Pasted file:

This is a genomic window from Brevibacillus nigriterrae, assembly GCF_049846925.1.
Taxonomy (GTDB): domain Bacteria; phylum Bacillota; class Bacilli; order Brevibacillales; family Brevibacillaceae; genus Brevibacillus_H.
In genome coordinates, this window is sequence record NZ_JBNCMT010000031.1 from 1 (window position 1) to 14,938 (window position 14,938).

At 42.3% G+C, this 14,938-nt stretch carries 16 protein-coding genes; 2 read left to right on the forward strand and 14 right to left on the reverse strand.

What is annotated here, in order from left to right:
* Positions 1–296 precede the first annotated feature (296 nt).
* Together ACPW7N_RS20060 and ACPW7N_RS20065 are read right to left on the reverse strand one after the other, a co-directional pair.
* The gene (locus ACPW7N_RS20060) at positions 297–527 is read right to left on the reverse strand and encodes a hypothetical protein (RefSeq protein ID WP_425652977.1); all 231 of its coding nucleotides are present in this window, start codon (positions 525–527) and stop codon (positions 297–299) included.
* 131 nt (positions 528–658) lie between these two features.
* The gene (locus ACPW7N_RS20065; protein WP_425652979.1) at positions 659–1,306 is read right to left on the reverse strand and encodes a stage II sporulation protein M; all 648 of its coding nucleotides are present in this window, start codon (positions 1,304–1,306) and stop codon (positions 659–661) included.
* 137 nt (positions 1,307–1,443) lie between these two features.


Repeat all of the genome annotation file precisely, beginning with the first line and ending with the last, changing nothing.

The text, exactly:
This is a genomic window from Brevibacillus nigriterrae, assembly GCF_049846925.1.
Taxonomy (GTDB): domain Bacteria; phylum Bacillota; class Bacilli; order Brevibacillales; family Brevibacillaceae; genus Brevibacillus_H.
In genome coordinates, this window is sequence record NZ_JBNCMT010000031.1 from 1 (window position 1) to 14,938 (window position 14,938).

At 42.3% G+C, this 14,938-nt stretch carries 16 protein-coding genes; 2 read left to right on the forward strand and 14 right to left on the reverse strand.

What is annotated here, in order from left to right:
* Positions 1–296 precede the first annotated feature (296 nt).
* Together ACPW7N_RS20060 and ACPW7N_RS20065 are read right to left on the reverse strand one after the other, a co-directional pair.
* The gene (locus ACPW7N_RS20060) at positions 297–527 is read right to left on the reverse strand and encodes a hypothetical protein (RefSeq protein ID WP_425652977.1); all 231 of its coding nucleotides are present in this window, start codon (positions 525–527) and stop codon (positions 297–299) included.
* 131 nt (positions 528–658) lie between these two features.
* The gene (locus ACPW7N_RS20065; protein WP_425652979.1) at positions 659–1,306 is read right to left on the reverse strand and encodes a stage II sporulation protein M; all 648 of its coding nucleotides are present in this window, start codon (positions 1,304–1,306) and stop codon (positions 659–661) included.
* 137 nt (positions 1,307–1,443) lie between these two features.